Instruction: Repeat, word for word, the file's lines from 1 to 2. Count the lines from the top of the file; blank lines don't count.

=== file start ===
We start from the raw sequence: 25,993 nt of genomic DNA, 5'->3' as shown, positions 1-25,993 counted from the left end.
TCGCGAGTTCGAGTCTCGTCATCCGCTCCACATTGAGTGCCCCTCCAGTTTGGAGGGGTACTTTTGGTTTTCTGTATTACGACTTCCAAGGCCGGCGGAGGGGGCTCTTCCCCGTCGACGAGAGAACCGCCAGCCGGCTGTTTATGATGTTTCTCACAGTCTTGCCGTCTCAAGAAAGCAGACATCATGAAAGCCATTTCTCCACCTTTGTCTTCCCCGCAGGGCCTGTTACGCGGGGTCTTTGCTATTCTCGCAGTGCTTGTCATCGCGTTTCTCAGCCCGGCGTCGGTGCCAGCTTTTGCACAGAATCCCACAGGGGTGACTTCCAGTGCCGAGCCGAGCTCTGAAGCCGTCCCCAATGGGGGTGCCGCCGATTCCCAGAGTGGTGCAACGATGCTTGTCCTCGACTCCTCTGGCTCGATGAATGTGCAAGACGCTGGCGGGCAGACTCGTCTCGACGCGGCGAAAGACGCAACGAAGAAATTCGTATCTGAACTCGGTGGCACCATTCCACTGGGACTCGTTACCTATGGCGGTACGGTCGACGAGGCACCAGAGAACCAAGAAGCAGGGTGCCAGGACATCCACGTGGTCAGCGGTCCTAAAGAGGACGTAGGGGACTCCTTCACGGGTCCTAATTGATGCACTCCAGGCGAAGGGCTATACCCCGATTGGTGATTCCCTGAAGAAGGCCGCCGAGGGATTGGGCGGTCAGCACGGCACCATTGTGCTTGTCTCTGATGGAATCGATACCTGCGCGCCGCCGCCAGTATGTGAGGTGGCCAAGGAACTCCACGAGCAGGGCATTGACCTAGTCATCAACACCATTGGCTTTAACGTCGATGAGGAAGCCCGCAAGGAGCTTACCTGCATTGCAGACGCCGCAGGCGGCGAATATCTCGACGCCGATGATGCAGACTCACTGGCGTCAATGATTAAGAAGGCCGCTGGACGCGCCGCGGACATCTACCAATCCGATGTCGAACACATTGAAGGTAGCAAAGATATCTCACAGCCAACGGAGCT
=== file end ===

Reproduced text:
We start from the raw sequence: 25,993 nt of genomic DNA, 5'->3' as shown, positions 1-25,993 counted from the left end.
TCGCGAGTTCGAGTCTCGTCATCCGCTCCACATTGAGTGCCCCTCCAGTTTGGAGGGGTACTTTTGGTTTTCTGTATTACGACTTCCAAGGCCGGCGGAGGGGGCTCTTCCCCGTCGACGAGAGAACCGCCAGCCGGCTGTTTATGATGTTTCTCACAGTCTTGCCGTCTCAAGAAAGCAGACATCATGAAAGCCATTTCTCCACCTTTGTCTTCCCCGCAGGGCCTGTTACGCGGGGTCTTTGCTATTCTCGCAGTGCTTGTCATCGCGTTTCTCAGCCCGGCGTCGGTGCCAGCTTTTGCACAGAATCCCACAGGGGTGACTTCCAGTGCCGAGCCGAGCTCTGAAGCCGTCCCCAATGGGGGTGCCGCCGATTCCCAGAGTGGTGCAACGATGCTTGTCCTCGACTCCTCTGGCTCGATGAATGTGCAAGACGCTGGCGGGCAGACTCGTCTCGACGCGGCGAAAGACGCAACGAAGAAATTCGTATCTGAACTCGGTGGCACCATTCCACTGGGACTCGTTACCTATGGCGGTACGGTCGACGAGGCACCAGAGAACCAAGAAGCAGGGTGCCAGGACATCCACGTGGTCAGCGGTCCTAAAGAGGACGTAGGGGACTCCTTCACGGGTCCTAATTGATGCACTCCAGGCGAAGGGCTATACCCCGATTGGTGATTCCCTGAAGAAGGCCGCCGAGGGATTGGGCGGTCAGCACGGCACCATTGTGCTTGTCTCTGATGGAATCGATACCTGCGCGCCGCCGCCAGTATGTGAGGTGGCCAAGGAACTCCACGAGCAGGGCATTGACCTAGTCATCAACACCATTGGCTTTAACGTCGATGAGGAAGCCCGCAAGGAGCTTACCTGCATTGCAGACGCCGCAGGCGGCGAATATCTCGACGCCGATGATGCAGACTCACTGGCGTCAATGATTAAGAAGGCCGCTGGACGCGCCGCGGACATCTACCAATCCGATGTCGAACACATTGAAGGTAGCAAAGATATCTCACAGCCAACGGAGCT